The correspondence that I have received from the committee of this company since my dismissal have been the most distressing as their absolute hatred of me was quite palpable. These letters were clearly written with a poison pen by people who are insensitive to the feelings of anyone but themselves and whose loyalties to each other far outweighed their loyalty to the company, their duties as a committee and any sense of common courtesy, compassion or respect.
    Being denied the opportunity to see through to opening night the production which had been my world for more than 6 months was utterly sole destroying. The committee’s refusal to meet with me and discuss the matter fairly and rationally has been extremely disheartening and was further compounded by the lack of support from Consumer Affairs.
    I became involved in community theatre out of a passion for the performing arts and with a desire to create, to develop, to impart, to have fun and build friendships. I certainly never expected that during my involvement I would be bullied, insulted, embarrassed, humiliated, disrespected, excluded and denigrated.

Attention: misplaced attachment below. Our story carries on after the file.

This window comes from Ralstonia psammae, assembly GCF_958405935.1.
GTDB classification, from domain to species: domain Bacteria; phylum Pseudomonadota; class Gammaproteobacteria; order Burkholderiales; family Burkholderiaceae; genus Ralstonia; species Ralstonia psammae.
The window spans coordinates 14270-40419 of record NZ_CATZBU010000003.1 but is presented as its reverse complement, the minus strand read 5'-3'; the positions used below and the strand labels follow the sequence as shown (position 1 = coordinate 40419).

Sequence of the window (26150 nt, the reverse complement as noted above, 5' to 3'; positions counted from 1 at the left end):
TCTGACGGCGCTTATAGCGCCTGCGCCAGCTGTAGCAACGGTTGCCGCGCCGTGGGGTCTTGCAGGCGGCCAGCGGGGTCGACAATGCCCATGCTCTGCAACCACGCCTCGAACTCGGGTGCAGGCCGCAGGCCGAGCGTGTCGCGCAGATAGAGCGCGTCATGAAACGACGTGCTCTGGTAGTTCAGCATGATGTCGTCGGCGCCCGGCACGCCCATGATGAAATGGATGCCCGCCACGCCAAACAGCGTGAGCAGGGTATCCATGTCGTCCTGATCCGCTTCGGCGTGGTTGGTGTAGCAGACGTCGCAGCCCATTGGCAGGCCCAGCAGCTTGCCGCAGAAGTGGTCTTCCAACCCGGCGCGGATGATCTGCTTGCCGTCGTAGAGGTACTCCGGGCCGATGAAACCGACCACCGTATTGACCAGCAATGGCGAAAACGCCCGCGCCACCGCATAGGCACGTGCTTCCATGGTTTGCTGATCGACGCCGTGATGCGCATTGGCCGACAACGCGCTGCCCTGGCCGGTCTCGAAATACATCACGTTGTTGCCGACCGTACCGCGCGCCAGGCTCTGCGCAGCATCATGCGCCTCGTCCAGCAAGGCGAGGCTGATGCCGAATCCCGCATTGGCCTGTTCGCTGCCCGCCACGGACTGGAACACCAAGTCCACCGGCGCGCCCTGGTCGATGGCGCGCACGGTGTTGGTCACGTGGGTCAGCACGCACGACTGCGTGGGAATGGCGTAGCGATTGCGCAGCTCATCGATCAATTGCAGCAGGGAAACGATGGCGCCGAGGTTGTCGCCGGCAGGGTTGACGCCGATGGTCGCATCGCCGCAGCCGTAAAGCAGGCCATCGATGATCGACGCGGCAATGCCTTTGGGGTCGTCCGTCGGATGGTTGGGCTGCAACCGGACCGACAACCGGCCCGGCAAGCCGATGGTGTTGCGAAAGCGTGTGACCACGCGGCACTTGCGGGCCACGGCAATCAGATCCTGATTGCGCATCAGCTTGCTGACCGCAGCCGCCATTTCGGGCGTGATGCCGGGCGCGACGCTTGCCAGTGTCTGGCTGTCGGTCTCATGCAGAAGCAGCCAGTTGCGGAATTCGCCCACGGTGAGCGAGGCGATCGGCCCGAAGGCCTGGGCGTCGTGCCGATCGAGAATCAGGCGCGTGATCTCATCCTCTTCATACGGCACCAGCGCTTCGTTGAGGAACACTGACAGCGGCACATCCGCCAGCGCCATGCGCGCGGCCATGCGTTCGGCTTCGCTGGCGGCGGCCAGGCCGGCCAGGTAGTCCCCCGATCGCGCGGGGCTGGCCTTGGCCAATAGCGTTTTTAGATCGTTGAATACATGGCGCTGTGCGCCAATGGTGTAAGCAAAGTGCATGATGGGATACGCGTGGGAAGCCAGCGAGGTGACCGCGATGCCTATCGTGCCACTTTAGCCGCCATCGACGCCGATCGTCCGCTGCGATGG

I tried to involve myself in another company after this incident but, although my work was valued by the group, I found I was distrustful of people and feared that my opinions or advice would be treated with contempt. This was both frustrating and uncomfortable for me and I knew then that, because of my quiet and reserved personality, my community theatre desires and ambitions would never be realised. This, coupled with the knowledge that the Rules of an incorporated association are no protection for members, has tainted my desire to be involved in community theatre any further; my passion has been crushed and my confidence sapped.
    Prior to 2014, I had some great times, was involved in many amazing productions and worked with some beautiful and talented people but unfortunately these memories will forever be infected by the unnecessary ugliness that I have experienced over the past year and a half.
    The performing arts will always be part of my life, but from now on it will be from the safety of a seat in a theatre’s stalls or dress circle.

Viewing 1 post (of 1 total)
  • You must be logged in to reply to this topic.